Last week, four-year-old Cleo and I encountered three large mutts outside our neighborhood café. As I stood sipping my latte and chatting with their person, Cleo respectfully held out her hand to one dog for the sniffing and asked him if he would like to be petted. This formality dispensed with, she stroked his fur and then tilted her cheek invitingly for him to kiss. When the dog obliged, she let off a peal of such deeply gratifying giggles, everyone on the surrounding sidewalk turned and laughed with her.
As we walked on down the avenue, she said, “Mommy? I think I’d rather be a dog.”
“Really?” I asked. “What do you think you’d like about that?”
“I’d like to know how it feels to chew up a bone.”
“Oh, yeah,” I said, nodding. “Anything else?”
“Yes — then I could have my own water bowl.”
What a thought: I think I’d rather be a dog. I’d like to learn lithography. I’d like to see Alaska. But be a dog? Cleo still sees birth into another species as a viable path in life. Her openness to every fold of existence, the way she gives each possibility equal weight, makes me giddy.
Neurobiologically, Cleo is still in the Playdoh stage of life. Her body produced tens of billions of brain cells while she was in utero, and ever since they came to be, these neurons have been learning to communicate with each other, reaching out long, skinny extensions called axons and forming points of contact with other neurons called synapses.
Even as Cleo thumped around inside my belly, giving me heartburn, a process of synaptic pruning began. Any recurring stimulus — like the familiar rhythm of my step or the voices of her dad, Patrick, and then three-and-a-half-year-old sister, Zoë, who sang with their mouths pressed up against my tummy — activated certain synapses in Cleo’s brain repeatedly. The connections that were used often became stronger, but synapses that lay dormant atrophied and became weaker, just like muscles do when you don’t use them.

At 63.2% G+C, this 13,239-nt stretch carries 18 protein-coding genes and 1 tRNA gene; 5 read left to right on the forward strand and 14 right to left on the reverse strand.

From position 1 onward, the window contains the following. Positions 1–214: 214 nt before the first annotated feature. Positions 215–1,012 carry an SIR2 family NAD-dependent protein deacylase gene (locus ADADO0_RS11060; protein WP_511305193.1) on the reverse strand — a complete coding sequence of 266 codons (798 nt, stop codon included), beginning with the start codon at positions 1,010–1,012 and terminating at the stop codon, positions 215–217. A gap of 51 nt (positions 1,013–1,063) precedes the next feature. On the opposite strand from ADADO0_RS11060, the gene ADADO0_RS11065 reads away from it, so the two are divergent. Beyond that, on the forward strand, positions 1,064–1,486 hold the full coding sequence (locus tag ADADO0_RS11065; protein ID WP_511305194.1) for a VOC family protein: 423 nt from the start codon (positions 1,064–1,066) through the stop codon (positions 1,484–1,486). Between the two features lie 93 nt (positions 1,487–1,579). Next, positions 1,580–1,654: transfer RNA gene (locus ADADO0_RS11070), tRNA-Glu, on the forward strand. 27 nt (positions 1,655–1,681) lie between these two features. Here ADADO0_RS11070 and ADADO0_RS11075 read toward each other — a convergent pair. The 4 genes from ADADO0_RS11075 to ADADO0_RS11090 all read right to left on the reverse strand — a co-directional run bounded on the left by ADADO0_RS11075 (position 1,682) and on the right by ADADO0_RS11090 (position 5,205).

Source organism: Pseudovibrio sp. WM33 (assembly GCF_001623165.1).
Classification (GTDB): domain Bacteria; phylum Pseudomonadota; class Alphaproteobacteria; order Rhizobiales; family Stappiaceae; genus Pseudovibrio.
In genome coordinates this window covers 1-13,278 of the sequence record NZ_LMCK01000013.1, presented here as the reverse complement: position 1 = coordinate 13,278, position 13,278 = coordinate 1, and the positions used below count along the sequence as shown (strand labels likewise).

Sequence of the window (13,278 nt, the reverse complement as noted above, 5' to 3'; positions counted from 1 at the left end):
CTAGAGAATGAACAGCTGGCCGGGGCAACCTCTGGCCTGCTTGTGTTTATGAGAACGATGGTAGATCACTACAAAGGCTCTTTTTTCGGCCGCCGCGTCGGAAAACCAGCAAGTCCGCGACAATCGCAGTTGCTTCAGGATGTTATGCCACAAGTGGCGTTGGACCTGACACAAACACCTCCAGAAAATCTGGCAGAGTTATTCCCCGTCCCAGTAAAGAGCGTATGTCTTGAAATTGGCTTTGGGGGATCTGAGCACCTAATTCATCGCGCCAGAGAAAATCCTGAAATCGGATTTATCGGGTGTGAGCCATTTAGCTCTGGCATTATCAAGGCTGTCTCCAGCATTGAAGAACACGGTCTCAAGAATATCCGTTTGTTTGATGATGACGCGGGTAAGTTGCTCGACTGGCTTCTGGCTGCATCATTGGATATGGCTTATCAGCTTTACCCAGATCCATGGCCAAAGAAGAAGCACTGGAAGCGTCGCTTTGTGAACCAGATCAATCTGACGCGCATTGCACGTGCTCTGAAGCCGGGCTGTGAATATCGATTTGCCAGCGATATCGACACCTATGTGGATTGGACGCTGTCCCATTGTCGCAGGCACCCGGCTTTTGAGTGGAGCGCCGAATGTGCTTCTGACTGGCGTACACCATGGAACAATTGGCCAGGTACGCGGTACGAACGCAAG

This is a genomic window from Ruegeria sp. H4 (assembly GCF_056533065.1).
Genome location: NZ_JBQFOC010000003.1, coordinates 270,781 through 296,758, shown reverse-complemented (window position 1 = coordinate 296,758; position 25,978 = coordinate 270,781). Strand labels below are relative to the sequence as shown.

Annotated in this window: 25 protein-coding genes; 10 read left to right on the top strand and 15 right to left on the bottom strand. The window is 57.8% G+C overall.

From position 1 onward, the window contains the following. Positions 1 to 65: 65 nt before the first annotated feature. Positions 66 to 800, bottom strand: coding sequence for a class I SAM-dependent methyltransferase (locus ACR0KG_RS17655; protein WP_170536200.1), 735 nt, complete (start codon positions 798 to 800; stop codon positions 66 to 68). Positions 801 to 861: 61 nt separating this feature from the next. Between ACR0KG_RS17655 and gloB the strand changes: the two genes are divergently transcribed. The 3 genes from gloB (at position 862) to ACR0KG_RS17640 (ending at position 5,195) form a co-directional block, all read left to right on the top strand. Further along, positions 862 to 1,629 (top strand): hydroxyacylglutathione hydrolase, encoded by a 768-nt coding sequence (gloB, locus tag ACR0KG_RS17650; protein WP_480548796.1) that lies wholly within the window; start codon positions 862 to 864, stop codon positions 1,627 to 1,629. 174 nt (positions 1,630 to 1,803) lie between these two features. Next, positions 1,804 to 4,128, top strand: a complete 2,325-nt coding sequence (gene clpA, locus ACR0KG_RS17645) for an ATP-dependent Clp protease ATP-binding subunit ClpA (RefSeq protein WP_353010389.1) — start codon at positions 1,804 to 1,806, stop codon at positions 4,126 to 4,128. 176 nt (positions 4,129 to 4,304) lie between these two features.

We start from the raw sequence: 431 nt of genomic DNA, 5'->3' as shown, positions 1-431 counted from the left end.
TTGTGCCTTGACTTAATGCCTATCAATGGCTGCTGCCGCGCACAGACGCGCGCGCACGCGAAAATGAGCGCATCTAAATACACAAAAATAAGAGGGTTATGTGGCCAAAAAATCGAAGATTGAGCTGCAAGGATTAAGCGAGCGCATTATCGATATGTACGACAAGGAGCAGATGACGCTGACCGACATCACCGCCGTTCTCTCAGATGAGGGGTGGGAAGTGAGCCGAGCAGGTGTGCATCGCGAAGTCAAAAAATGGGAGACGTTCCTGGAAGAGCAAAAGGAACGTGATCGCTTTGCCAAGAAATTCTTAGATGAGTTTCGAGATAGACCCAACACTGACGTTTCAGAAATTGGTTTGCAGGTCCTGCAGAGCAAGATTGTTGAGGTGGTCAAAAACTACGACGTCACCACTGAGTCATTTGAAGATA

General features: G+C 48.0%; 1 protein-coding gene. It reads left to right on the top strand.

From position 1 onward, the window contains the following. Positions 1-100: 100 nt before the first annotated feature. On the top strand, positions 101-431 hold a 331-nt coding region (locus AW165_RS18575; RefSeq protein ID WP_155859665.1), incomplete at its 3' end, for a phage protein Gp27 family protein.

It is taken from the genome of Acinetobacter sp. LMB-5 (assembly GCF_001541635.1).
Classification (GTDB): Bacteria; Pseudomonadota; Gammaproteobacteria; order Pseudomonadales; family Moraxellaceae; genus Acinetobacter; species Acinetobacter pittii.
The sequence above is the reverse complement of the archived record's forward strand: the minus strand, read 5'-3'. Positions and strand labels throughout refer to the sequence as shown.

This developmental sculpting process continues now; the selective strengthening of some synapses and pruning away of others gives shape to the vast, complex set of circuits that will allow Cleo’s neurons to share, integrate, and store information as she grows and learns. Every experience she has changes the architecture of those connections in her brain. A tiny, seahorse-shaped structure called the hippocampus deep inside her head is just now beginning to store her conscious long-term memories. She’s still in that developmental window wherein kids can learn any language from Japanese to Urdu with equal agility.
And even four years from now, when Cleo is Zoë’s age and has passed out of that most flexible, trainable stage of language development, she’ll still have a second wave of brain growth in store for her just before puberty, followed by another burst of pruning that will last well into her twenties.
I feel so static by comparison, so far from that time of possibility. The path keeps narrowing. I can just hear the doors quietly clicking closed as I begin down the gentle slope of my forties. I’ll never be a surgeon or a track star; I probably won’t ever bobsled or blow glass. My habits — shlumpy clothes, too much coffee — are so entrenched.